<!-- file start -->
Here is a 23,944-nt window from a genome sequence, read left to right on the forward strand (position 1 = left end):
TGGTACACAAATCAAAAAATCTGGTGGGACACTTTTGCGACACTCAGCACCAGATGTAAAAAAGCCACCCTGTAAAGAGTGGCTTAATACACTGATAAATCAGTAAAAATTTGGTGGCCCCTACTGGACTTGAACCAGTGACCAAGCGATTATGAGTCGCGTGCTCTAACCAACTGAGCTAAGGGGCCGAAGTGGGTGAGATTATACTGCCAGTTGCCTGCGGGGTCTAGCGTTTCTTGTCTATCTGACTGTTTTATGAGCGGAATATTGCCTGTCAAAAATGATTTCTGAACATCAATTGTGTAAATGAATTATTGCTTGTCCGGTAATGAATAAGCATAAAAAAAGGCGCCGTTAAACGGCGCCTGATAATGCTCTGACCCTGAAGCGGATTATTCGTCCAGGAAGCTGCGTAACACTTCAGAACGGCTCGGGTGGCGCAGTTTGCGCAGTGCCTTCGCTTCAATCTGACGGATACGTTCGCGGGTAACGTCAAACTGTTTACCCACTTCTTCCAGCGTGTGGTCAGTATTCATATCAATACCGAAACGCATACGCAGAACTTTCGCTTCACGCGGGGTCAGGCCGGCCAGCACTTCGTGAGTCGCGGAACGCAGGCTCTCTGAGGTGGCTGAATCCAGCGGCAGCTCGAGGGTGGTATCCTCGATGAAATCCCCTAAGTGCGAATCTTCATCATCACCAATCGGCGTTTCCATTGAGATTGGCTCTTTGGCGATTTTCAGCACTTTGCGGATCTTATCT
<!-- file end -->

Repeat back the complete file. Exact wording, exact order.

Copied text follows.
Here is a 23,944-nt window from a genome sequence, read left to right on the forward strand (position 1 = left end):
TGGTACACAAATCAAAAAATCTGGTGGGACACTTTTGCGACACTCAGCACCAGATGTAAAAAAGCCACCCTGTAAAGAGTGGCTTAATACACTGATAAATCAGTAAAAATTTGGTGGCCCCTACTGGACTTGAACCAGTGACCAAGCGATTATGAGTCGCGTGCTCTAACCAACTGAGCTAAGGGGCCGAAGTGGGTGAGATTATACTGCCAGTTGCCTGCGGGGTCTAGCGTTTCTTGTCTATCTGACTGTTTTATGAGCGGAATATTGCCTGTCAAAAATGATTTCTGAACATCAATTGTGTAAATGAATTATTGCTTGTCCGGTAATGAATAAGCATAAAAAAAGGCGCCGTTAAACGGCGCCTGATAATGCTCTGACCCTGAAGCGGATTATTCGTCCAGGAAGCTGCGTAACACTTCAGAACGGCTCGGGTGGCGCAGTTTGCGCAGTGCCTTCGCTTCAATCTGACGGATACGTTCGCGGGTAACGTCAAACTGTTTACCCACTTCTTCCAGCGTGTGGTCAGTATTCATATCAATACCGAAACGCATACGCAGAACTTTCGCTTCACGCGGGGTCAGGCCGGCCAGCACTTCGTGAGTCGCGGAACGCAGGCTCTCTGAGGTGGCTGAATCCAGCGGCAGCTCGAGGGTGGTATCCTCGATGAAATCCCCTAAGTGCGAATCTTCATCATCACCAATCGGCGTTTCCATTGAGATTGGCTCTTTGGCGATTTTCAGCACTTTGCGGATCTTATCT